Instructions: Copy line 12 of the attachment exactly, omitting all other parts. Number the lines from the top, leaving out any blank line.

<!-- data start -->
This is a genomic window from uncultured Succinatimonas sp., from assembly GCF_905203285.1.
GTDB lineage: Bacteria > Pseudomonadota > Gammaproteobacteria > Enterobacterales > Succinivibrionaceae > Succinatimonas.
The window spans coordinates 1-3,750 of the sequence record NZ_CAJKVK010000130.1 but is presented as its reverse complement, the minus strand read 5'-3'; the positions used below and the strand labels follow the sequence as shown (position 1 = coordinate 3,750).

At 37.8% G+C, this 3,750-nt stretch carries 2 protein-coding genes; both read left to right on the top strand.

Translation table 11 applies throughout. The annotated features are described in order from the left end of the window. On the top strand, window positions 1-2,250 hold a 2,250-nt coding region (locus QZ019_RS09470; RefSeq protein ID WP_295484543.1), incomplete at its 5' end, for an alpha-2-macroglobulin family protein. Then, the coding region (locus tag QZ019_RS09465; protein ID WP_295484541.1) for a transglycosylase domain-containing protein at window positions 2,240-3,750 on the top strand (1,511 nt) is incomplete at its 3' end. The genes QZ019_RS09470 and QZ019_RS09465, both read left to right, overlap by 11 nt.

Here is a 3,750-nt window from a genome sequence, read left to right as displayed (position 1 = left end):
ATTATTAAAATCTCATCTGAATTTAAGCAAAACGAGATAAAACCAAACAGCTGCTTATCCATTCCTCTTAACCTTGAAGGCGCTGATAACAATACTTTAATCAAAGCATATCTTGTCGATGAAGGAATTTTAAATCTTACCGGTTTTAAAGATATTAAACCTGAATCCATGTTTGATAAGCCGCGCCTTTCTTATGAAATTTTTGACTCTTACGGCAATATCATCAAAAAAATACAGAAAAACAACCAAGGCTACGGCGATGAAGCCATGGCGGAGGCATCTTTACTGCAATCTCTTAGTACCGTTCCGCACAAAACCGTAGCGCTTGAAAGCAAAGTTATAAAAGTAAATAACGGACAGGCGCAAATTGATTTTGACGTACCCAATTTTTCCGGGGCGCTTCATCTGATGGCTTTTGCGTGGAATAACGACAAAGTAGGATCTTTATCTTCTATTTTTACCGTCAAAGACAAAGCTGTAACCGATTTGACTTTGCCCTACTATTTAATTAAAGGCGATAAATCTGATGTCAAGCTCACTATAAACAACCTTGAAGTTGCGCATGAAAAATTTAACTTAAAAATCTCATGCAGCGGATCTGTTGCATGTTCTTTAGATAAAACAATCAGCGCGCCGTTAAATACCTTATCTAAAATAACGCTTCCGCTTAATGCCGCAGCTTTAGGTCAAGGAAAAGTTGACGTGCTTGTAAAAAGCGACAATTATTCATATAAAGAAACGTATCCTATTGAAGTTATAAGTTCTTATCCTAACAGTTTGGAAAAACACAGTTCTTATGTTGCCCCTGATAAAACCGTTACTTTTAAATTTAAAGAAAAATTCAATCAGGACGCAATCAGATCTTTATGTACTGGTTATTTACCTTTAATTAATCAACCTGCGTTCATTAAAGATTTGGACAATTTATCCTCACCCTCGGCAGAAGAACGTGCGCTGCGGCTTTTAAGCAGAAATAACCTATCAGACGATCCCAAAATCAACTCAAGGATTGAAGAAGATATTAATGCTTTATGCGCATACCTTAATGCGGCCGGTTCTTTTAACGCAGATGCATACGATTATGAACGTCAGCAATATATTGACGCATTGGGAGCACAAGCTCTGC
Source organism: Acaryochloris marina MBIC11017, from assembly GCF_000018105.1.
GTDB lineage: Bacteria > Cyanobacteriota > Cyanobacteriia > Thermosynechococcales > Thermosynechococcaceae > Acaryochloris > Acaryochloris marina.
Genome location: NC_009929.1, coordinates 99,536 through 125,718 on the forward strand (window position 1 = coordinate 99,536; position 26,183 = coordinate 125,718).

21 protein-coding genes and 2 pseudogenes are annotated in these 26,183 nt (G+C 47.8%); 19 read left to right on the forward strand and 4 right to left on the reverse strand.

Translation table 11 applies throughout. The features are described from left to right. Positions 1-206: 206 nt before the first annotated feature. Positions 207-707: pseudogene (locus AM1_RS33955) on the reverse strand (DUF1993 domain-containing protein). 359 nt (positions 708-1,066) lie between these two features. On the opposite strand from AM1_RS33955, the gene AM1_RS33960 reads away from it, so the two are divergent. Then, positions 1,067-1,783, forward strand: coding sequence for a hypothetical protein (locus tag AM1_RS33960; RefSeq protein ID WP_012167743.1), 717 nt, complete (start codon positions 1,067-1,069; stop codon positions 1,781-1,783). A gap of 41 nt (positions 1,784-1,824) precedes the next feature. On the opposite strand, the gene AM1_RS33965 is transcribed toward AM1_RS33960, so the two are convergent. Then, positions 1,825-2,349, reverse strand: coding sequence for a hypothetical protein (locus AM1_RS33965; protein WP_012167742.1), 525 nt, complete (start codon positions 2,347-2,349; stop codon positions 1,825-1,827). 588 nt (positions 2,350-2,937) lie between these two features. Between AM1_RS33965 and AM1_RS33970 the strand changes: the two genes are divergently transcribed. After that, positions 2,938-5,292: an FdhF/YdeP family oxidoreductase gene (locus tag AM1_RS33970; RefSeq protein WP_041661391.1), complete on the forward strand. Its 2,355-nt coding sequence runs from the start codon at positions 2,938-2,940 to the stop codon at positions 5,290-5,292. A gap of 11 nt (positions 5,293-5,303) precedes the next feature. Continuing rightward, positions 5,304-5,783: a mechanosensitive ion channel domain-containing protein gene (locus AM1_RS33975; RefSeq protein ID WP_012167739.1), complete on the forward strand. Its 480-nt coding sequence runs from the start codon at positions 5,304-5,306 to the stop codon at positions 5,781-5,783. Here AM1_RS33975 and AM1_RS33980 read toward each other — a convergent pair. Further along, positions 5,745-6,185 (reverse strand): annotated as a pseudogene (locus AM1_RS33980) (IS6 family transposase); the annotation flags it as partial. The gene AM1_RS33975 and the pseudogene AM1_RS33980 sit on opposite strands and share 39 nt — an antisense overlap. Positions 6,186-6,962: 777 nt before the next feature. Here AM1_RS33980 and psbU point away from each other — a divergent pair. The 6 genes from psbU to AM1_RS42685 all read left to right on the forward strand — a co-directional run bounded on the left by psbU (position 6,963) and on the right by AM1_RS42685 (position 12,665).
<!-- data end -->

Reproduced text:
Translation table 11 applies throughout. The features are described from left to right. Positions 1-206: 206 nt before the first annotated feature. Positions 207-707: pseudogene (locus AM1_RS33955) on the reverse strand (DUF1993 domain-containing protein). 359 nt (positions 708-1,066) lie between these two features. On the opposite strand from AM1_RS33955, the gene AM1_RS33960 reads away from it, so the two are divergent. Then, positions 1,067-1,783, forward strand: coding sequence for a hypothetical protein (locus tag AM1_RS33960; RefSeq protein ID WP_012167743.1), 717 nt, complete (start codon positions 1,067-1,069; stop codon positions 1,781-1,783). A gap of 41 nt (positions 1,784-1,824) precedes the next feature. On the opposite strand, the gene AM1_RS33965 is transcribed toward AM1_RS33960, so the two are convergent. Then, positions 1,825-2,349, reverse strand: coding sequence for a hypothetical protein (locus AM1_RS33965; protein WP_012167742.1), 525 nt, complete (start codon positions 2,347-2,349; stop codon positions 1,825-1,827). 588 nt (positions 2,350-2,937) lie between these two features. Between AM1_RS33965 and AM1_RS33970 the strand changes: the two genes are divergently transcribed. After that, positions 2,938-5,292: an FdhF/YdeP family oxidoreductase gene (locus tag AM1_RS33970; RefSeq protein WP_041661391.1), complete on the forward strand. Its 2,355-nt coding sequence runs from the start codon at positions 2,938-2,940 to the stop codon at positions 5,290-5,292. A gap of 11 nt (positions 5,293-5,303) precedes the next feature. Continuing rightward, positions 5,304-5,783: a mechanosensitive ion channel domain-containing protein gene (locus AM1_RS33975; RefSeq protein ID WP_012167739.1), complete on the forward strand. Its 480-nt coding sequence runs from the start codon at positions 5,304-5,306 to the stop codon at positions 5,781-5,783. Here AM1_RS33975 and AM1_RS33980 read toward each other — a convergent pair. Further along, positions 5,745-6,185 (reverse strand): annotated as a pseudogene (locus AM1_RS33980) (IS6 family transposase); the annotation flags it as partial. The gene AM1_RS33975 and the pseudogene AM1_RS33980 sit on opposite strands and share 39 nt — an antisense overlap. Positions 6,186-6,962: 777 nt before the next feature. Here AM1_RS33980 and psbU point away from each other — a divergent pair. The 6 genes from psbU to AM1_RS42685 all read left to right on the forward strand — a co-directional run bounded on the left by psbU (position 6,963) and on the right by AM1_RS42685 (position 12,665).